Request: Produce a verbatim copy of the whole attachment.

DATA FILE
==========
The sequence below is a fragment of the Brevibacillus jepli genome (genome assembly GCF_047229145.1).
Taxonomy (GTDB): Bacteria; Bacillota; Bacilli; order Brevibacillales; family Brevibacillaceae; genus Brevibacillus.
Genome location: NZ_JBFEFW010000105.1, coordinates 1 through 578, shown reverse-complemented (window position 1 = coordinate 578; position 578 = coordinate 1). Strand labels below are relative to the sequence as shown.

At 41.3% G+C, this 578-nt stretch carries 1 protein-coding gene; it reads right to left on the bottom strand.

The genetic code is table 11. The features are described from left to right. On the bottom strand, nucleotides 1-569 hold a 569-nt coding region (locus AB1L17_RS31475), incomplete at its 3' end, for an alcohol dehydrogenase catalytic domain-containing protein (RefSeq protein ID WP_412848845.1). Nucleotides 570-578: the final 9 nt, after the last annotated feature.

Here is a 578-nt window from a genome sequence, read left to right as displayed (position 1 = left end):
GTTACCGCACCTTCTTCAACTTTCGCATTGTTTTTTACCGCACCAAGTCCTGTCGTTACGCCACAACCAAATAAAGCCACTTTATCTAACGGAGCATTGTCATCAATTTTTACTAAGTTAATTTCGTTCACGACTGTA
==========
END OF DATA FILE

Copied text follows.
The sequence below is a fragment of the Brevibacillus jepli genome (genome assembly GCF_047229145.1).
Taxonomy (GTDB): Bacteria; Bacillota; Bacilli; order Brevibacillales; family Brevibacillaceae; genus Brevibacillus.
Genome location: NZ_JBFEFW010000105.1, coordinates 1 through 578, shown reverse-complemented (window position 1 = coordinate 578; position 578 = coordinate 1). Strand labels below are relative to the sequence as shown.

At 41.3% G+C, this 578-nt stretch carries 1 protein-coding gene; it reads right to left on the bottom strand.

The genetic code is table 11. The features are described from left to right. On the bottom strand, nucleotides 1-569 hold a 569-nt coding region (locus AB1L17_RS31475), incomplete at its 3' end, for an alcohol dehydrogenase catalytic domain-containing protein (RefSeq protein ID WP_412848845.1). Nucleotides 570-578: the final 9 nt, after the last annotated feature.

Here is a 578-nt window from a genome sequence, read left to right as displayed (position 1 = left end):
GTTACCGCACCTTCTTCAACTTTCGCATTGTTTTTTACCGCACCAAGTCCTGTCGTTACGCCACAACCAAATAAAGCCACTTTATCTAACGGAGCATTGTCATCAATTTTTACTAAGTTAATTTCGTTCACGACTGTA